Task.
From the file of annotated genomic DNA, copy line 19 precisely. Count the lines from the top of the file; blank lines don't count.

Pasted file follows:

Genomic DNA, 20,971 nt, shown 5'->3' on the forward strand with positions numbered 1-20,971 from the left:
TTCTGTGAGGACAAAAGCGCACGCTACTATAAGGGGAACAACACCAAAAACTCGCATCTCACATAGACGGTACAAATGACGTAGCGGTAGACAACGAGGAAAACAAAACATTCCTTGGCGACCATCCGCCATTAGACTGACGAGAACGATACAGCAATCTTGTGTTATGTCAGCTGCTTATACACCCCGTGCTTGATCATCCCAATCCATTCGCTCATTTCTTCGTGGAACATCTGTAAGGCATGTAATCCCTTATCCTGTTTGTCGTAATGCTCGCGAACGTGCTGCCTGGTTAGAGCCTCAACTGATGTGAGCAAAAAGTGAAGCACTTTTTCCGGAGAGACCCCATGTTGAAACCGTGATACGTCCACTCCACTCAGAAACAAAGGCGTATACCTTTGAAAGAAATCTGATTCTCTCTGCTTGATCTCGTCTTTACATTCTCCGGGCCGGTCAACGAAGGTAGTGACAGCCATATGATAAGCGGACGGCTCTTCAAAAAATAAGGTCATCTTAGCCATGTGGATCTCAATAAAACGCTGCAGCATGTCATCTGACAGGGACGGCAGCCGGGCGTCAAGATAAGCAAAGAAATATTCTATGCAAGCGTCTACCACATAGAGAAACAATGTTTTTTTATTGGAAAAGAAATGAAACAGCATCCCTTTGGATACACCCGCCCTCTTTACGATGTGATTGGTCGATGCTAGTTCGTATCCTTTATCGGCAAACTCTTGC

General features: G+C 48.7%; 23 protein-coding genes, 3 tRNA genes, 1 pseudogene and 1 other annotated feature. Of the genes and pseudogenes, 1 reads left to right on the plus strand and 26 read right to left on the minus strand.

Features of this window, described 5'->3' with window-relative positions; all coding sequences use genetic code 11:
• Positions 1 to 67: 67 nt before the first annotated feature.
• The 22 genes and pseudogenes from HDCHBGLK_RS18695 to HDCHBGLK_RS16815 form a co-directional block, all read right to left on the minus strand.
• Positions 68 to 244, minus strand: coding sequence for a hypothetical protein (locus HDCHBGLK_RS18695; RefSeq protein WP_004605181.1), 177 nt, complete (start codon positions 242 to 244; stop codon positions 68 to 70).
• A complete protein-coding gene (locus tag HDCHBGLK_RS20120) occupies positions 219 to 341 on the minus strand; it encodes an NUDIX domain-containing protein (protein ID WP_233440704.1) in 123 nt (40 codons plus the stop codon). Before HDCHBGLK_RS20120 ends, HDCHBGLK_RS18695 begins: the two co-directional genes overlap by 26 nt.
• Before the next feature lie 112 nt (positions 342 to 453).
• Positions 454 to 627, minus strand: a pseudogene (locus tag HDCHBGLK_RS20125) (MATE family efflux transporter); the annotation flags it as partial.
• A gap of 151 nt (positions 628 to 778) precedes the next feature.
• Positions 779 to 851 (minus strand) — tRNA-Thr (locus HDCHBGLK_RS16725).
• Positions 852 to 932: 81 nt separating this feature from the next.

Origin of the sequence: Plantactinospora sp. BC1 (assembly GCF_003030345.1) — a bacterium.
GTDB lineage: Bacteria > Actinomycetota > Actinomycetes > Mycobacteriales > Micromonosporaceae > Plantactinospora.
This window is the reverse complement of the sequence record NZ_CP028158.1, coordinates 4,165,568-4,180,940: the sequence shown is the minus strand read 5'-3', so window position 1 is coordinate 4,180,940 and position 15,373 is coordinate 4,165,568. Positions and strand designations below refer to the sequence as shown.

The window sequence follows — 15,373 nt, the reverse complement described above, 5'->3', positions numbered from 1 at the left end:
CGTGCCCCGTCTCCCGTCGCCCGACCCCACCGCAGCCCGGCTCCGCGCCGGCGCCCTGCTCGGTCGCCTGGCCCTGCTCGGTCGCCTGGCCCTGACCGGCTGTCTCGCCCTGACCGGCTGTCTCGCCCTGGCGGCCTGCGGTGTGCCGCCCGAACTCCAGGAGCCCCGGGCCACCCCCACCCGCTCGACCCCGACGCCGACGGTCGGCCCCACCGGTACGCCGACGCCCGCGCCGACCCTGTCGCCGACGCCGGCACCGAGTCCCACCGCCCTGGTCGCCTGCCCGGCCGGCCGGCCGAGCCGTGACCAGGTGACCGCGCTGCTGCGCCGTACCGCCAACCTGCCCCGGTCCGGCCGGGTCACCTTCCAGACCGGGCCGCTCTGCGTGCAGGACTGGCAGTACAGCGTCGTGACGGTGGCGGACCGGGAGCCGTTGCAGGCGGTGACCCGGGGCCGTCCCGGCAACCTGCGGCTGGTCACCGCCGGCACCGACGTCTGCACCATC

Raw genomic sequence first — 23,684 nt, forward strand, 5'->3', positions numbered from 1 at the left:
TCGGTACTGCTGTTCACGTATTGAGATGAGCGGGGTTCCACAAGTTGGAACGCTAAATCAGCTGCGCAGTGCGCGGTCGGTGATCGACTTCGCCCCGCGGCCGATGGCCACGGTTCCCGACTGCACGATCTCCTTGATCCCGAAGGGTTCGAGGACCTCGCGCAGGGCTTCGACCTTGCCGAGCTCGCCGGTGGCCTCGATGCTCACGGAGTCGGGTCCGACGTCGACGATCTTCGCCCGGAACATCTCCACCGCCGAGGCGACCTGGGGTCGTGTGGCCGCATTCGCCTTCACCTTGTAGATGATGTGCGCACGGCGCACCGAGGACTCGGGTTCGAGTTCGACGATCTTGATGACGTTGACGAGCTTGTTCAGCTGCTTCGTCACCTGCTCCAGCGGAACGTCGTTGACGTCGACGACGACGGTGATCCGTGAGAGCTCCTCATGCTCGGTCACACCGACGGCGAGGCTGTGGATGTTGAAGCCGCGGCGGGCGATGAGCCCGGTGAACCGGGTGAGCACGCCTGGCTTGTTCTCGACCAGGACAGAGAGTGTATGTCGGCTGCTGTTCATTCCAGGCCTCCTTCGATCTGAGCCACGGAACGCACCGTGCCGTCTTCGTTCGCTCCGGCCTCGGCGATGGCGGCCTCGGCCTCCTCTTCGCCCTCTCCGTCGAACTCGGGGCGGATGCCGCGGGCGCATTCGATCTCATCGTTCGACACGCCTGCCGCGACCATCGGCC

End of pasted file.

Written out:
Raw genomic sequence first — 23,684 nt, forward strand, 5'->3', positions numbered from 1 at the left: